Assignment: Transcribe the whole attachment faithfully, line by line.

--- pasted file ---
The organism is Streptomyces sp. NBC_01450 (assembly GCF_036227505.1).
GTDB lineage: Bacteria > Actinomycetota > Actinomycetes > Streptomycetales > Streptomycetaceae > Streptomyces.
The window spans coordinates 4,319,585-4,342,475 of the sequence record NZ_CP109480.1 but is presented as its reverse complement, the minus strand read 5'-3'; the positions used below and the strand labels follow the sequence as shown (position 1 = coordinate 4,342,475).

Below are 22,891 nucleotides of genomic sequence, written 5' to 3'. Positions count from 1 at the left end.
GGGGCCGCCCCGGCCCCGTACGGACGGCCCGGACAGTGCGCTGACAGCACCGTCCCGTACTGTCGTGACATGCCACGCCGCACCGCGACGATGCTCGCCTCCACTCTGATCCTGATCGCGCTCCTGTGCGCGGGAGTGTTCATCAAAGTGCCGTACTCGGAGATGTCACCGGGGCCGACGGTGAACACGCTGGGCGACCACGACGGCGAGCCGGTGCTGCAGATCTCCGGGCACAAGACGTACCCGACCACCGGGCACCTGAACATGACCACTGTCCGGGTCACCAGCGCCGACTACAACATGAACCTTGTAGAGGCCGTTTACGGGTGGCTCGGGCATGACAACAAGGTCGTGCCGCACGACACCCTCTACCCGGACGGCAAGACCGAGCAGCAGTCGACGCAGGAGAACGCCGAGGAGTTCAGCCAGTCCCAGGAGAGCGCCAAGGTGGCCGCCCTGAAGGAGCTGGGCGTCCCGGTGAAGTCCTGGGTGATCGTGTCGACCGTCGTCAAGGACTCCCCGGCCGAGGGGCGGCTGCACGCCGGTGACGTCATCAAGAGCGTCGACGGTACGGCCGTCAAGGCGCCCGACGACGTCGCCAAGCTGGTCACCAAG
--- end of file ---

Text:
The organism is Streptomyces sp. NBC_01450 (assembly GCF_036227505.1).
GTDB lineage: Bacteria > Actinomycetota > Actinomycetes > Streptomycetales > Streptomycetaceae > Streptomyces.
The window spans coordinates 4,319,585-4,342,475 of the sequence record NZ_CP109480.1 but is presented as its reverse complement, the minus strand read 5'-3'; the positions used below and the strand labels follow the sequence as shown (position 1 = coordinate 4,342,475).

Below are 22,891 nucleotides of genomic sequence, written 5' to 3'. Positions count from 1 at the left end.
GGGGCCGCCCCGGCCCCGTACGGACGGCCCGGACAGTGCGCTGACAGCACCGTCCCGTACTGTCGTGACATGCCACGCCGCACCGCGACGATGCTCGCCTCCACTCTGATCCTGATCGCGCTCCTGTGCGCGGGAGTGTTCATCAAAGTGCCGTACTCGGAGATGTCACCGGGGCCGACGGTGAACACGCTGGGCGACCACGACGGCGAGCCGGTGCTGCAGATCTCCGGGCACAAGACGTACCCGACCACCGGGCACCTGAACATGACCACTGTCCGGGTCACCAGCGCCGACTACAACATGAACCTTGTAGAGGCCGTTTACGGGTGGCTCGGGCATGACAACAAGGTCGTGCCGCACGACACCCTCTACCCGGACGGCAAGACCGAGCAGCAGTCGACGCAGGAGAACGCCGAGGAGTTCAGCCAGTCCCAGGAGAGCGCCAAGGTGGCCGCCCTGAAGGAGCTGGGCGTCCCGGTGAAGTCCTGGGTGATCGTGTCGACCGTCGTCAAGGACTCCCCGGCCGAGGGGCGGCTGCACGCCGGTGACGTCATCAAGAGCGTCGACGGTACGGCCGTCAAGGCGCCCGACGACGTCGCCAAGCTGGTCACCAAG